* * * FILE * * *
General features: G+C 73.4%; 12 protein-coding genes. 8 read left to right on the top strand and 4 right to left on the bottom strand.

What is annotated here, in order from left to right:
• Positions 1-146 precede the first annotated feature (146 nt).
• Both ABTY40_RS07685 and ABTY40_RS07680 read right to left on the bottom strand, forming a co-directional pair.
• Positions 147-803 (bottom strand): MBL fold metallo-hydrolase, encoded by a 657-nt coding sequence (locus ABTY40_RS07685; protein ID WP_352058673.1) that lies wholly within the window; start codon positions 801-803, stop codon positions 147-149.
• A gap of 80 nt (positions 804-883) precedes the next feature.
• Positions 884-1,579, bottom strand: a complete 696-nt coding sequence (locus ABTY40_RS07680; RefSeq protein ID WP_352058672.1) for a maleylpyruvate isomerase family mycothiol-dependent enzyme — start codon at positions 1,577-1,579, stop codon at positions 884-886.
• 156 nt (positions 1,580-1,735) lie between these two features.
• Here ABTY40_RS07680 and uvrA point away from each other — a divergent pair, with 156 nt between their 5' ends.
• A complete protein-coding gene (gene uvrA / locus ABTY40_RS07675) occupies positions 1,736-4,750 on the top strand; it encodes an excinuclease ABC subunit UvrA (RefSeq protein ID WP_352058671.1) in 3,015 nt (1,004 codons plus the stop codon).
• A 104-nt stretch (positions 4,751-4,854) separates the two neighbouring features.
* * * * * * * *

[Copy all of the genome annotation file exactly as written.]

General features: G+C 73.4%; 12 protein-coding genes. 8 read left to right on the top strand and 4 right to left on the bottom strand.

What is annotated here, in order from left to right:
• Positions 1-146 precede the first annotated feature (146 nt).
• Both ABTY40_RS07685 and ABTY40_RS07680 read right to left on the bottom strand, forming a co-directional pair.
• Positions 147-803 (bottom strand): MBL fold metallo-hydrolase, encoded by a 657-nt coding sequence (locus ABTY40_RS07685; protein ID WP_352058673.1) that lies wholly within the window; start codon positions 801-803, stop codon positions 147-149.
• A gap of 80 nt (positions 804-883) precedes the next feature.
• Positions 884-1,579, bottom strand: a complete 696-nt coding sequence (locus ABTY40_RS07680; RefSeq protein ID WP_352058672.1) for a maleylpyruvate isomerase family mycothiol-dependent enzyme — start codon at positions 1,577-1,579, stop codon at positions 884-886.
• 156 nt (positions 1,580-1,735) lie between these two features.
• Here ABTY40_RS07680 and uvrA point away from each other — a divergent pair, with 156 nt between their 5' ends.
• A complete protein-coding gene (gene uvrA / locus ABTY40_RS07675) occupies positions 1,736-4,750 on the top strand; it encodes an excinuclease ABC subunit UvrA (RefSeq protein ID WP_352058671.1) in 3,015 nt (1,004 codons plus the stop codon).
• A 104-nt stretch (positions 4,751-4,854) separates the two neighbouring features.